The missing 60,000 British passengers – how the cruise industry got its sums wrong

Britannia: One of the ships launching next year

Britannia: One of the ships launching next year

‘Another record year for British passengers’ proclaimed the headlines – including mine – in January when the cruise industry body CLIA released its forecast figures for 2013.

A total of 1.79million Britons were said to have taken a holiday at sea, up five per cent or 89,000 on the previous year. Unusually, there was no forecast for the current year, leading some commentators such as Captain Greybeard to suggest the seemingly unstoppable increase in figures over the last decade might be on the wane.

It now emerges two months later that the rise in British passengers last year was, to say the least, generously over-estimated and that only 1,726,000 took a cruise – 64,000 fewer than forecast and cutting the annual rise from five per cent to 1.5 per cent.

The new figures were seemingly released at the Cruise Shipping Miami conference on Thursday, March 13. But that doesn’t mean you would have read about them.

Despite the wide media coverage of the event, I was unable to find a single press report or blog with the new British figures. True, they were included in a CLIA press release on the European cruise market, though they were oddly missing from similar statements sent to British media – and widely reported – saying the number of passengers beginning their cruise from a UK port topped a million for the first time.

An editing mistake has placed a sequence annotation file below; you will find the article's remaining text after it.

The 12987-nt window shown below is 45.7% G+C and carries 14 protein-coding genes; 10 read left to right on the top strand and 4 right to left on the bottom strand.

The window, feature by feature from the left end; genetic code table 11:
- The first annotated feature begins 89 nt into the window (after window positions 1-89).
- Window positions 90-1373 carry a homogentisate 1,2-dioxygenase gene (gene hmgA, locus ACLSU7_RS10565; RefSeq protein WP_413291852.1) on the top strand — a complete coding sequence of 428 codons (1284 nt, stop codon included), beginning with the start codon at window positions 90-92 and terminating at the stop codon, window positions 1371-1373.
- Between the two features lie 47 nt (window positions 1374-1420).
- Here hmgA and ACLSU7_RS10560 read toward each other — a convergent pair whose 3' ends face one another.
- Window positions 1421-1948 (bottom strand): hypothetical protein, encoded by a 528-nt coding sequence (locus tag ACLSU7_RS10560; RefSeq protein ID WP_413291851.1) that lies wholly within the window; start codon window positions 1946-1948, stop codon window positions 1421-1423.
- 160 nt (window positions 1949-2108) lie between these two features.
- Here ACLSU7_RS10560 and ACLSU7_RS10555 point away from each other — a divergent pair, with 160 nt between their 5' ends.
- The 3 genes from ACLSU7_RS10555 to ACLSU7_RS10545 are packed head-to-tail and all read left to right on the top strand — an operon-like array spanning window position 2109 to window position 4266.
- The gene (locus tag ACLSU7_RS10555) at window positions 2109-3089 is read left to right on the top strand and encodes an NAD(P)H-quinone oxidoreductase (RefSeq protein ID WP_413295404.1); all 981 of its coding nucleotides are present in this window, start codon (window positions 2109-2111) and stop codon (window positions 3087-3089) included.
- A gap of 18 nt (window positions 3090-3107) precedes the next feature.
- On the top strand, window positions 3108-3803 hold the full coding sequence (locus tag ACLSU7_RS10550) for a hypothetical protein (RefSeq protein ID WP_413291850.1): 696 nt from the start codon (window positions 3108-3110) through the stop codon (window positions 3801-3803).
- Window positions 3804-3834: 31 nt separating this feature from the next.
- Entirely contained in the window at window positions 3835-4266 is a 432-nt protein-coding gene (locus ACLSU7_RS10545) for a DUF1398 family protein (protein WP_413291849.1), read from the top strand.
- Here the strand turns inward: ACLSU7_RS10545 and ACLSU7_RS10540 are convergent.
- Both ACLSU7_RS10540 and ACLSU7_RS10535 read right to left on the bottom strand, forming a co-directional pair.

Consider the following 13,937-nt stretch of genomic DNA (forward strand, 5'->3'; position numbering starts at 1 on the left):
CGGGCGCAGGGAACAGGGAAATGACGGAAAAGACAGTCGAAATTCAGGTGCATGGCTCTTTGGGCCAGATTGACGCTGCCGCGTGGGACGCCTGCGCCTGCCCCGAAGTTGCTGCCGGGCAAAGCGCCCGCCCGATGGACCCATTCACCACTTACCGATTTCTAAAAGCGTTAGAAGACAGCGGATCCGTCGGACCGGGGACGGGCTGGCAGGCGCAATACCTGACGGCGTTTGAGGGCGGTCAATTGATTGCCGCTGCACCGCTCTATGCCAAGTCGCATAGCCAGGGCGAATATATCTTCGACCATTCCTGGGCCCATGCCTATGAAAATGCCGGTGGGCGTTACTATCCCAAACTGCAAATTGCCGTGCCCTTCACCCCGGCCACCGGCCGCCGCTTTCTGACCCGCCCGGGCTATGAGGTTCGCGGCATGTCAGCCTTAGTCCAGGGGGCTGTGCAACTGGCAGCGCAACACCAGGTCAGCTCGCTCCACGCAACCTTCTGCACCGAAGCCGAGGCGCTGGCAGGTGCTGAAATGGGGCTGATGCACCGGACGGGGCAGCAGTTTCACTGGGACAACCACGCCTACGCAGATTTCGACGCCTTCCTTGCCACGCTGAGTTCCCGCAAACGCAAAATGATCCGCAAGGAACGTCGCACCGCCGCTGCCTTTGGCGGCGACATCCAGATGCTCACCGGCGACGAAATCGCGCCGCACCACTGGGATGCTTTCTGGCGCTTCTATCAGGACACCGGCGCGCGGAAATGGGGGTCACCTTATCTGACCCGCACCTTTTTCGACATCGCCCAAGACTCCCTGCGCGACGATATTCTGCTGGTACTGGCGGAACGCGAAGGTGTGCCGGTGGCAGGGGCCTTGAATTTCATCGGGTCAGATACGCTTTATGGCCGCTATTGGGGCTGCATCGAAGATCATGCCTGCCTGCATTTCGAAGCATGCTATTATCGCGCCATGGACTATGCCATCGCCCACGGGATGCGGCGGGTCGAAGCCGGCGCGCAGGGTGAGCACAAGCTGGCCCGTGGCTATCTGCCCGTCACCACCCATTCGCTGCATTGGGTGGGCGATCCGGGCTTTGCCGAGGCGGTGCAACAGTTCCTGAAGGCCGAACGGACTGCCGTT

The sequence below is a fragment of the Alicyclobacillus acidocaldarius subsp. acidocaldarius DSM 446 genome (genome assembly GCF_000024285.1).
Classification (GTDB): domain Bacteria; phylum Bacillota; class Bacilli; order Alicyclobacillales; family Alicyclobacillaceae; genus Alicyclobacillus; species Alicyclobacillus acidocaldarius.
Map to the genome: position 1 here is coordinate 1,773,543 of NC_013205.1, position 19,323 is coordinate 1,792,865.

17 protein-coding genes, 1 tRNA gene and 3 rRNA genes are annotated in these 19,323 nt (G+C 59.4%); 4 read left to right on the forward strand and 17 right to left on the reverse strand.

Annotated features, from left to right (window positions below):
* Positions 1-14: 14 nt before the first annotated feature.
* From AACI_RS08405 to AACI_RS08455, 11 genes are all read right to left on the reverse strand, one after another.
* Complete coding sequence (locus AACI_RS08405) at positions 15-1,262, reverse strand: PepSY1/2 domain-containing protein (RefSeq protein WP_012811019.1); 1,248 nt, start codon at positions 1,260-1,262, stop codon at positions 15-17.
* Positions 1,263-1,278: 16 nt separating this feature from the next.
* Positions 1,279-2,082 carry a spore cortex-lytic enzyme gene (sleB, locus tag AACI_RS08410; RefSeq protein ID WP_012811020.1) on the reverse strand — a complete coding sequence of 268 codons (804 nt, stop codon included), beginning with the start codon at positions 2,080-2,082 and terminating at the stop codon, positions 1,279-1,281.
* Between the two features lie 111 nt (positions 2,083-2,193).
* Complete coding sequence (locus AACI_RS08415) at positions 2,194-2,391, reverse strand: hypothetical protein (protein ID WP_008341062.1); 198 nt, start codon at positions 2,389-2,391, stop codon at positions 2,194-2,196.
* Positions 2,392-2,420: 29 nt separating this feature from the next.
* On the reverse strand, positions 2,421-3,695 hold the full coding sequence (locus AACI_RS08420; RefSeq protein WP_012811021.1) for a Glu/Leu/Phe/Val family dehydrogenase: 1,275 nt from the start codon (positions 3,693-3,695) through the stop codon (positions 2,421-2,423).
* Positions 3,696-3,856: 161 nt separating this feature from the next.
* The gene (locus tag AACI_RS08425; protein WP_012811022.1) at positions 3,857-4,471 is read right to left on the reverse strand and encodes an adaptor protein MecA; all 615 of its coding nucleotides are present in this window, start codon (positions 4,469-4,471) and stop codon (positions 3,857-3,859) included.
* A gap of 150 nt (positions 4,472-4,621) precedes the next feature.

I quote the European version of the press release:

The number of British cruise passengers grew 1% to 1,726,000 in 2013, with the UK remaining Europe’s largest source market responsible for 27% of the continent’s cruise traffic. Over the past five years, despite a challenging economic climate, the market has grown by an annual average rate of 3.2%.

Andy Harmer, Director of CLIA UK & Ireland, said: ‘The ever-increasing choice of cruise holidays, the diversity of destinations and the exceptional service levels have resulted in another record year for the UK cruise industry. And with our economy now expanding positively, we are optimistic that cruising will continue to grow.’

The cruise industry certainly hopes the number of British passengers continues to increase. Next year sees the ‘battle of Southampton’ when new mega-ships Britannia, from P&O Cruises, and Royal Caribbean’s Anthem of the Seas go head to head with Princess Cruises’ Royal Princess.

It will take 11,000 holidaymakers just to fill those three ships for one voyage.

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